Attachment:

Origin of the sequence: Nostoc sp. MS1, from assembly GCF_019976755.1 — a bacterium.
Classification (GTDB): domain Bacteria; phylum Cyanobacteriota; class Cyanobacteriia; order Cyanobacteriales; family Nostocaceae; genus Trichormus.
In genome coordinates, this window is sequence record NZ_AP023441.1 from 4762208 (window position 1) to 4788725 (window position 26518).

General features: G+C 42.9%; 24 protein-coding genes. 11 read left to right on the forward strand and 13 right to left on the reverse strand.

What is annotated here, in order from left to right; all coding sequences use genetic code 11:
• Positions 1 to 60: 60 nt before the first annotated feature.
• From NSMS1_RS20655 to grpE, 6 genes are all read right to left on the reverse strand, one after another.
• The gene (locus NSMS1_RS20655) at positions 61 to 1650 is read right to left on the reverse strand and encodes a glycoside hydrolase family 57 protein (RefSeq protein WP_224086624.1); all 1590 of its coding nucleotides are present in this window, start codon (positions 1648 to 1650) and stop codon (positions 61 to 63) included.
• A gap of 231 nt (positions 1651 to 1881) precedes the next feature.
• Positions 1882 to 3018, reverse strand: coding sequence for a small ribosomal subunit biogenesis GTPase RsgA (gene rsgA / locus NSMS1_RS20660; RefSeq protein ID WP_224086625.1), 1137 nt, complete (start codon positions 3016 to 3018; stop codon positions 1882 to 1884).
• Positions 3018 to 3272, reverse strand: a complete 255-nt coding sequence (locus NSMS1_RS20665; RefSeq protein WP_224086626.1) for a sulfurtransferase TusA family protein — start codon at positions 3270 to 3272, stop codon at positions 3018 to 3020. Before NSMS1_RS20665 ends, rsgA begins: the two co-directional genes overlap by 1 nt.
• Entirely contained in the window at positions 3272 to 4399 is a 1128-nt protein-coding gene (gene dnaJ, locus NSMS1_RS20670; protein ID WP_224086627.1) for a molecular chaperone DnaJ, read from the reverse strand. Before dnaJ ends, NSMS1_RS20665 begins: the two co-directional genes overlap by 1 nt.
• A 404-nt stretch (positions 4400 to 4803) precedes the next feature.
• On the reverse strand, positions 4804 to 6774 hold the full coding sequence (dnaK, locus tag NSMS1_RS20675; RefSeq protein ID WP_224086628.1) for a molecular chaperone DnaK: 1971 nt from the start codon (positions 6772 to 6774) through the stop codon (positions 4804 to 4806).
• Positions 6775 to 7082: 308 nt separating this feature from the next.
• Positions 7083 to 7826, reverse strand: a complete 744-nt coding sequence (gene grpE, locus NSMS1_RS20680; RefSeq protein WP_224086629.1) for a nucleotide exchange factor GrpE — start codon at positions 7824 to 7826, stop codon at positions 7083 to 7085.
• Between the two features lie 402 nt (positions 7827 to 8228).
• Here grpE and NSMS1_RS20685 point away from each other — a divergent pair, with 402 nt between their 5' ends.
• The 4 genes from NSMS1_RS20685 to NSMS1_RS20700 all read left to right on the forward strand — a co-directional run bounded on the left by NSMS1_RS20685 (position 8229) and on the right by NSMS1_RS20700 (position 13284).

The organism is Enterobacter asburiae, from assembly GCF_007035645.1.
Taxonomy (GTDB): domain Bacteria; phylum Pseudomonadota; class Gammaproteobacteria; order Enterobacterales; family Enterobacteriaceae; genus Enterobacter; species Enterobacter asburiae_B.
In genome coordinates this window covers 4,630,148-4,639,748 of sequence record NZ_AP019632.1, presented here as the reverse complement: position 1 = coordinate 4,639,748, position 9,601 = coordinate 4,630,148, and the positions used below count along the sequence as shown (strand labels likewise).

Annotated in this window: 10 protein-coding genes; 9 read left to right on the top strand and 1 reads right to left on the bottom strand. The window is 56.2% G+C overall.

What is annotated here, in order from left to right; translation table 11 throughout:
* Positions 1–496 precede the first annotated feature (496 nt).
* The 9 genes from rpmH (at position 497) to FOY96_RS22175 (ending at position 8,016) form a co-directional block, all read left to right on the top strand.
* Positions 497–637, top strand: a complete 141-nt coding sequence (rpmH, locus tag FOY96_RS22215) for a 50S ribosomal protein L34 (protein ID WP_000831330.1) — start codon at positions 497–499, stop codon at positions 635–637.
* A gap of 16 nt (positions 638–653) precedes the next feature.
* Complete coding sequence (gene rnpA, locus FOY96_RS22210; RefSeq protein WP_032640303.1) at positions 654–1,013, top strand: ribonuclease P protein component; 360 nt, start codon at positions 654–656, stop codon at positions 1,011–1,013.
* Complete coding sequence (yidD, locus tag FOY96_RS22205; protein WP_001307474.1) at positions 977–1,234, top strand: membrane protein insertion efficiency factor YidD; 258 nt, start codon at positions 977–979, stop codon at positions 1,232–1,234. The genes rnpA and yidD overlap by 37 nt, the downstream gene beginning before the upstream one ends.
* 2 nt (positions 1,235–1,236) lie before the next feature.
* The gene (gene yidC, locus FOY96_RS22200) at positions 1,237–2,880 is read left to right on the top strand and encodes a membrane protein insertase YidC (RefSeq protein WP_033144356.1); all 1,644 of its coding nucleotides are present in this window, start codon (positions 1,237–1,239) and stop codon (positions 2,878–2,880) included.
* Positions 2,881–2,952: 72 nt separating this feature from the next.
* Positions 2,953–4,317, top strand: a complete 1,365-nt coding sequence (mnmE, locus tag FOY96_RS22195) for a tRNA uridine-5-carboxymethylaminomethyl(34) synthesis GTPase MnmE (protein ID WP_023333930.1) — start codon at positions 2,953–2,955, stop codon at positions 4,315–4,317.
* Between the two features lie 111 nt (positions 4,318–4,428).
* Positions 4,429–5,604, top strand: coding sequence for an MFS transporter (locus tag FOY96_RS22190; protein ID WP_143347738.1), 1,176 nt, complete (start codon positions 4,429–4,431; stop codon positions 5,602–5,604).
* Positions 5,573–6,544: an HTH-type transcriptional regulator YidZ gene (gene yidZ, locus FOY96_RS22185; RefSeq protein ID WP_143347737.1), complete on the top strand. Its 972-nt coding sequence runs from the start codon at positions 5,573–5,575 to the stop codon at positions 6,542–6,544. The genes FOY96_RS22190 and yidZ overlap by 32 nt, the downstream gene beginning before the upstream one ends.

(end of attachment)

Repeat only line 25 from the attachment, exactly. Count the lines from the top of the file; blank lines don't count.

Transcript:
* Positions 1–496 precede the first annotated feature (496 nt).